"And That's That" composed by drummer Dennis Mackrel; the current director of the Count Basie Orchestra is performed here featuring guitarist Freddie Green.
Freddie Green was born in Charleston, South Carolina on March 31, 1911. He was exposed to music from an early age, and learned the banjo before picking up the guitar in his early teenage years. A friend of his father by the name of Sam Walker taught a young Freddie to read music, and keenly encouraged him to keep up his guitar playing. Walker gave Freddie what was perhaps his first gig, playing with a local community group with whom Walker was an organizer.
It was around this time that Green's parents died, and he moved to New York to live with his aunt and continue his education. The move opened up a new musical world to Freddie. While still in his teens, he began to play around the clubs of the city, earning money and a reputation. In one of these gigs, he was noticed by the legendary talent scout John H. Hammond, who realized the potential of Green and introduced him to Basie.
In 1937, Basie and his ensemble went to one of Green's gigs on the advice of an associate. Basie was an immediate fan, and approached Green with a job offer, which he accepted. Except for a brief interruption, Freddie Green would remain a pivotal fixture of the Count Basie Band for the next fifty years.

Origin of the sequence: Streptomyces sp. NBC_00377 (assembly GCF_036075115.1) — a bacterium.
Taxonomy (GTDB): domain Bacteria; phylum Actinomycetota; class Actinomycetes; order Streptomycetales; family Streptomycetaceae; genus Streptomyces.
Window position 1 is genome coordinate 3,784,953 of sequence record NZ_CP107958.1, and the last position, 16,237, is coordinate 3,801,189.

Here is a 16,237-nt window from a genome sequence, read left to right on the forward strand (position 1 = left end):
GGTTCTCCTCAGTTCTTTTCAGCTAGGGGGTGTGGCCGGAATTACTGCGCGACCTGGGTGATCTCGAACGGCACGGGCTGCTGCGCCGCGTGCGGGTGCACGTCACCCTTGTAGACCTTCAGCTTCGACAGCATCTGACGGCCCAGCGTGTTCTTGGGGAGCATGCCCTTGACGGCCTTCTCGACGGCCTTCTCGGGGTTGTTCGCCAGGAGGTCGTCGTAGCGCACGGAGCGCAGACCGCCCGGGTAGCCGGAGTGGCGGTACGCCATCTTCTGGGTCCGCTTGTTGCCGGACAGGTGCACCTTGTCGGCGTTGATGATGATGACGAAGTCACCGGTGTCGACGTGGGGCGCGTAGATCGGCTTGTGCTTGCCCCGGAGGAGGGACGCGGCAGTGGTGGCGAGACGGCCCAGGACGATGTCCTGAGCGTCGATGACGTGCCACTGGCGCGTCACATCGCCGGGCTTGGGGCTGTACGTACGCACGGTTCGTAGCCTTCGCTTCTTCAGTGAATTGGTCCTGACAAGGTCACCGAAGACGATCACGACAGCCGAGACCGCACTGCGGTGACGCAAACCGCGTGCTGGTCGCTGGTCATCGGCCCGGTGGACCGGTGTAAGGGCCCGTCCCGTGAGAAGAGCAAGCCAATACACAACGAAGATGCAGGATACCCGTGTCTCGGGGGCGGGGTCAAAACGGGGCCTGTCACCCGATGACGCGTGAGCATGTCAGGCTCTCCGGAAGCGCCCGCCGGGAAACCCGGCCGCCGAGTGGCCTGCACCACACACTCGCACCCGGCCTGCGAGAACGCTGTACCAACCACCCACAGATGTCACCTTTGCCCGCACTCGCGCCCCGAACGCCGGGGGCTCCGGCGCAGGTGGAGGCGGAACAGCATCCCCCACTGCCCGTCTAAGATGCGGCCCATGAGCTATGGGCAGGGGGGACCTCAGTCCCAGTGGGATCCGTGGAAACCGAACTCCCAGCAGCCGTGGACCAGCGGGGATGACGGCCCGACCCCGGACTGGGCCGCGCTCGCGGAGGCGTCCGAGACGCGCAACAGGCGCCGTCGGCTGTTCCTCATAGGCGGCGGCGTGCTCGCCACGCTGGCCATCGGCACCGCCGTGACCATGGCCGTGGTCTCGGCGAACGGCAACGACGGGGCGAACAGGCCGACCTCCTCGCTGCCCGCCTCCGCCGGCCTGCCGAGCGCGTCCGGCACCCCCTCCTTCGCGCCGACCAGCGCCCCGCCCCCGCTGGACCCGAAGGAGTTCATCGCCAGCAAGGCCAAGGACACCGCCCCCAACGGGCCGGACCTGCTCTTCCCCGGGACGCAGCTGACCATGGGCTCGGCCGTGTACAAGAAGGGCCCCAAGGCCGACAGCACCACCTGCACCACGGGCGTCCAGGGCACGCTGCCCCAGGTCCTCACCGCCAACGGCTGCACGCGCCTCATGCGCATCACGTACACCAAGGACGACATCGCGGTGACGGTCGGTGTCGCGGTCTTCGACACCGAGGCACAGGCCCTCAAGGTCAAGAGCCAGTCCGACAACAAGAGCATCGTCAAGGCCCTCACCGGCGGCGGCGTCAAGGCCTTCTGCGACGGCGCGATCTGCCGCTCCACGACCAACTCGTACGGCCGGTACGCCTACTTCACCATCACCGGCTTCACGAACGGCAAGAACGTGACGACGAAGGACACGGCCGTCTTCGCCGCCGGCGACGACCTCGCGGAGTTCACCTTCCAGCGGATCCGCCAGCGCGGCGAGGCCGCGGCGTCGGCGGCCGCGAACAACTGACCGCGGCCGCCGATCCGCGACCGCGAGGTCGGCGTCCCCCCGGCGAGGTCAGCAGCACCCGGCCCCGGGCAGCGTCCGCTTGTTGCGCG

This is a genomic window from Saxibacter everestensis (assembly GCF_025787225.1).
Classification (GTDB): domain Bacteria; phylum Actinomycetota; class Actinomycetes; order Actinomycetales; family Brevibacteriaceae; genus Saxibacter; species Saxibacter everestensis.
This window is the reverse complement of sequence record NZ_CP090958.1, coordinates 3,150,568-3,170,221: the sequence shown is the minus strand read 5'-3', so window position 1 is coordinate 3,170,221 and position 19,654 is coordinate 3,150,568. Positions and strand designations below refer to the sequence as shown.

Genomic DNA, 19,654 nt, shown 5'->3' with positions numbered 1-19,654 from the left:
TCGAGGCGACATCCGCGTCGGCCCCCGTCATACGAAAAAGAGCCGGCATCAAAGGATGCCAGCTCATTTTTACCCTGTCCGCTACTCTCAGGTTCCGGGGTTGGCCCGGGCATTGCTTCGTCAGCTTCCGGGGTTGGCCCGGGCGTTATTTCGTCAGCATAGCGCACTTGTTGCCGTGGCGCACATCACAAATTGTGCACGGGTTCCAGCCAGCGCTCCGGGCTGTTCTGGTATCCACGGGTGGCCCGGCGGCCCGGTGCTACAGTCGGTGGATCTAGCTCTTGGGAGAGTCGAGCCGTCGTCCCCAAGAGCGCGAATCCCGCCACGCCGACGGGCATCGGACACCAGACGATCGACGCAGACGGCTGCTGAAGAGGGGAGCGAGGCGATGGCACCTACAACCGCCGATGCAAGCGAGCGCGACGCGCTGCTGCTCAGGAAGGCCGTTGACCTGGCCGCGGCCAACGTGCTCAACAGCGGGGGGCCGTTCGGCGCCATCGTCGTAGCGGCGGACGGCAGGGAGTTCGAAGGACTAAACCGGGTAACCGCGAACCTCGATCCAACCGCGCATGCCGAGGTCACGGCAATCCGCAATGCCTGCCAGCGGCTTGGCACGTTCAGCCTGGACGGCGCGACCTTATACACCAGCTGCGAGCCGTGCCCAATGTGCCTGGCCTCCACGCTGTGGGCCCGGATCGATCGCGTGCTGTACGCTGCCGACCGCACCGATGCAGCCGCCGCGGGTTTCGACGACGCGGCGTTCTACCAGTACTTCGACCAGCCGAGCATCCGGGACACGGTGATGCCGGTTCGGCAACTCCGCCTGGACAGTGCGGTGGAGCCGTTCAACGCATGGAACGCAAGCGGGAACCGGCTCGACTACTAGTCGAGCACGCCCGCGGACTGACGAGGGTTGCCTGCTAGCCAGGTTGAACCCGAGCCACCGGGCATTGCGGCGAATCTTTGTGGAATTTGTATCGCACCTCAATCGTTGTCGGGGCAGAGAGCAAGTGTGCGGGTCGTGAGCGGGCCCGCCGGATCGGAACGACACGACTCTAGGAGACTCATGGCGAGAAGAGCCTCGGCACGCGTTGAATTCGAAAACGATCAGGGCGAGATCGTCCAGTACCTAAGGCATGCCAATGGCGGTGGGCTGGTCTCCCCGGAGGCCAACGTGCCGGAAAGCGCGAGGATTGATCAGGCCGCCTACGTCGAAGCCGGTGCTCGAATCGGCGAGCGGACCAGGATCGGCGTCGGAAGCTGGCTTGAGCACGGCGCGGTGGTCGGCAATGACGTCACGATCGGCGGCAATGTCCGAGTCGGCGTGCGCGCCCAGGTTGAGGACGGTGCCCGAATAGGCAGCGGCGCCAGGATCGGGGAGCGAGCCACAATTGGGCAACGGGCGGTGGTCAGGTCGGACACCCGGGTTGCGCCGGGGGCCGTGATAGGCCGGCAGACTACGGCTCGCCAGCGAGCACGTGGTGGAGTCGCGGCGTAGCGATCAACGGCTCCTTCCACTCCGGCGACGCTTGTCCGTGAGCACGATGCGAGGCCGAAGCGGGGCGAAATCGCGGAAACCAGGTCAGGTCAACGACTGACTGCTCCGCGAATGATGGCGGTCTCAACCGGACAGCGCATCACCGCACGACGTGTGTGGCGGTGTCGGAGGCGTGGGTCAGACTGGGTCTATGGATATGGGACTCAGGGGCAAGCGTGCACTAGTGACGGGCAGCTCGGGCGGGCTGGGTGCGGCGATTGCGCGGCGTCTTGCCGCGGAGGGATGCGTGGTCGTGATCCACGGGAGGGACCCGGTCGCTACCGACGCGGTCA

Throughout his career, Green played rhythm guitar, accompanying other musicians, and he rarely played solos. "His superb timing and ... flowing sense of harmony ... helped to establish the role of the rhythm guitar as an important part of every rhythm section". Green did play a solo on the January 16, 1938 Carnegie Hall concert that featured the Benny Goodman big band. In the jam session on Fats Waller's "Honeysuckle Rose", Green was the rhythm guitarist for the ensemble, which featured Basie, Page, and musicians from Duke Ellington's band. After Goodman's solo, he signalled to Green to take his own solo, which the musician Turk van Lake described in his commentary on the reissued 1938 Carnegie Hall concert as a "startling move".
He rapidly changed chords, often with every beat, rather than every measure. His chord fingering often involved him covering four strings with his fingers, while depressing only a subset of the notes. He dampened the unsounded notes from chords his left hand. This technique gave a 'chunky' rhythm sound without creating unnecessary harmonic presence that might interfere with notes sounded by other members of the orchestra.
Freddie Green died at the age of 75 on March 1, 1987.
"You should never hear the guitar by itself. It should be part of the drums so it sounds like the drummer is playing chords—like the snare is in A or the hi-hat in D minor."
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